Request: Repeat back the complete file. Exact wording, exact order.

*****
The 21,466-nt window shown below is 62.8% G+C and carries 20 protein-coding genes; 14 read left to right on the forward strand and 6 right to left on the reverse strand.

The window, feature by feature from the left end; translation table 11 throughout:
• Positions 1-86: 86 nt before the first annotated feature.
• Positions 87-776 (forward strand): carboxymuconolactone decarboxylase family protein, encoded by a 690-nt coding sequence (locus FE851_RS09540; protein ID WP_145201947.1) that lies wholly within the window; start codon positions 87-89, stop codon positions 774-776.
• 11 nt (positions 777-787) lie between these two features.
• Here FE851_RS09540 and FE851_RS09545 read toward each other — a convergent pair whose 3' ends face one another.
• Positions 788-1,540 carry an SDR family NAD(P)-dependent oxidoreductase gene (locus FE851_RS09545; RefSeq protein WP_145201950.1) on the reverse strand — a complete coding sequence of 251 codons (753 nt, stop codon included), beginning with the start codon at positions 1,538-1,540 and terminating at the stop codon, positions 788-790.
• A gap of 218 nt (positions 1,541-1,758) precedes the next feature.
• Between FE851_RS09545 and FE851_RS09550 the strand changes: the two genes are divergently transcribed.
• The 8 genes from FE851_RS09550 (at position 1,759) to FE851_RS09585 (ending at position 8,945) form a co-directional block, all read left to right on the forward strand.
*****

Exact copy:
The 21,466-nt window shown below is 62.8% G+C and carries 20 protein-coding genes; 14 read left to right on the forward strand and 6 right to left on the reverse strand.

The window, feature by feature from the left end; translation table 11 throughout:
• Positions 1-86: 86 nt before the first annotated feature.
• Positions 87-776 (forward strand): carboxymuconolactone decarboxylase family protein, encoded by a 690-nt coding sequence (locus FE851_RS09540; protein ID WP_145201947.1) that lies wholly within the window; start codon positions 87-89, stop codon positions 774-776.
• 11 nt (positions 777-787) lie between these two features.
• Here FE851_RS09540 and FE851_RS09545 read toward each other — a convergent pair whose 3' ends face one another.
• Positions 788-1,540 carry an SDR family NAD(P)-dependent oxidoreductase gene (locus FE851_RS09545; RefSeq protein WP_145201950.1) on the reverse strand — a complete coding sequence of 251 codons (753 nt, stop codon included), beginning with the start codon at positions 1,538-1,540 and terminating at the stop codon, positions 788-790.
• A gap of 218 nt (positions 1,541-1,758) precedes the next feature.
• Between FE851_RS09545 and FE851_RS09550 the strand changes: the two genes are divergently transcribed.
• The 8 genes from FE851_RS09550 (at position 1,759) to FE851_RS09585 (ending at position 8,945) form a co-directional block, all read left to right on the forward strand.